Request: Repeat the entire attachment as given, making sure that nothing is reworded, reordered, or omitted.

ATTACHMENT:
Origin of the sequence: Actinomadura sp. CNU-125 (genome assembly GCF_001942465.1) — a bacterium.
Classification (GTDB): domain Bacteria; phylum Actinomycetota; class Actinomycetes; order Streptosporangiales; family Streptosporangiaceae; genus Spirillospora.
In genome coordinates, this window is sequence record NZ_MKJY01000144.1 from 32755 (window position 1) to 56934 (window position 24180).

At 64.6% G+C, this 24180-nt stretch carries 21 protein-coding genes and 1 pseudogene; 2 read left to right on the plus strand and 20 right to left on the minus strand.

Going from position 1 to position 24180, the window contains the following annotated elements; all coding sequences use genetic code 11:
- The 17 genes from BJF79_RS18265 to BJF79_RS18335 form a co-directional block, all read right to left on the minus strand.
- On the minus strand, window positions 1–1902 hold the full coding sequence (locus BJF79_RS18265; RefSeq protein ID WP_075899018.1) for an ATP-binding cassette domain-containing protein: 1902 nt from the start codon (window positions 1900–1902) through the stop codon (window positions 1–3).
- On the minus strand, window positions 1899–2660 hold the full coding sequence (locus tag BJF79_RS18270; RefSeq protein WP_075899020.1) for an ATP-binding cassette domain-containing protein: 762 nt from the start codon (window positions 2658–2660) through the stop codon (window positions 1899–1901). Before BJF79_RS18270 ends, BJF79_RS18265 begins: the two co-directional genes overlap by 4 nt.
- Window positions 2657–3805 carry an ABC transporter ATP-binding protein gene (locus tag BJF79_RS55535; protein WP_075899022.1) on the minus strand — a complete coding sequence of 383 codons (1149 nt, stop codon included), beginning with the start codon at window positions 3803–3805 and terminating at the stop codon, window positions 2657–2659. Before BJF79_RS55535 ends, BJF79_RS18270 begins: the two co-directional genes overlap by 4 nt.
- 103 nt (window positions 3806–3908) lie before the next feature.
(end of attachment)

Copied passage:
Origin of the sequence: Actinomadura sp. CNU-125 (genome assembly GCF_001942465.1) — a bacterium.
Classification (GTDB): domain Bacteria; phylum Actinomycetota; class Actinomycetes; order Streptosporangiales; family Streptosporangiaceae; genus Spirillospora.
In genome coordinates, this window is sequence record NZ_MKJY01000144.1 from 32755 (window position 1) to 56934 (window position 24180).

At 64.6% G+C, this 24180-nt stretch carries 21 protein-coding genes and 1 pseudogene; 2 read left to right on the plus strand and 20 right to left on the minus strand.

Going from position 1 to position 24180, the window contains the following annotated elements; all coding sequences use genetic code 11:
- The 17 genes from BJF79_RS18265 to BJF79_RS18335 form a co-directional block, all read right to left on the minus strand.
- On the minus strand, window positions 1–1902 hold the full coding sequence (locus BJF79_RS18265; RefSeq protein ID WP_075899018.1) for an ATP-binding cassette domain-containing protein: 1902 nt from the start codon (window positions 1900–1902) through the stop codon (window positions 1–3).
- On the minus strand, window positions 1899–2660 hold the full coding sequence (locus tag BJF79_RS18270; RefSeq protein WP_075899020.1) for an ATP-binding cassette domain-containing protein: 762 nt from the start codon (window positions 2658–2660) through the stop codon (window positions 1899–1901). Before BJF79_RS18270 ends, BJF79_RS18265 begins: the two co-directional genes overlap by 4 nt.
- Window positions 2657–3805 carry an ABC transporter ATP-binding protein gene (locus tag BJF79_RS55535; protein WP_075899022.1) on the minus strand — a complete coding sequence of 383 codons (1149 nt, stop codon included), beginning with the start codon at window positions 3803–3805 and terminating at the stop codon, window positions 2657–2659. Before BJF79_RS55535 ends, BJF79_RS18270 begins: the two co-directional genes overlap by 4 nt.
- 103 nt (window positions 3806–3908) lie before the next feature.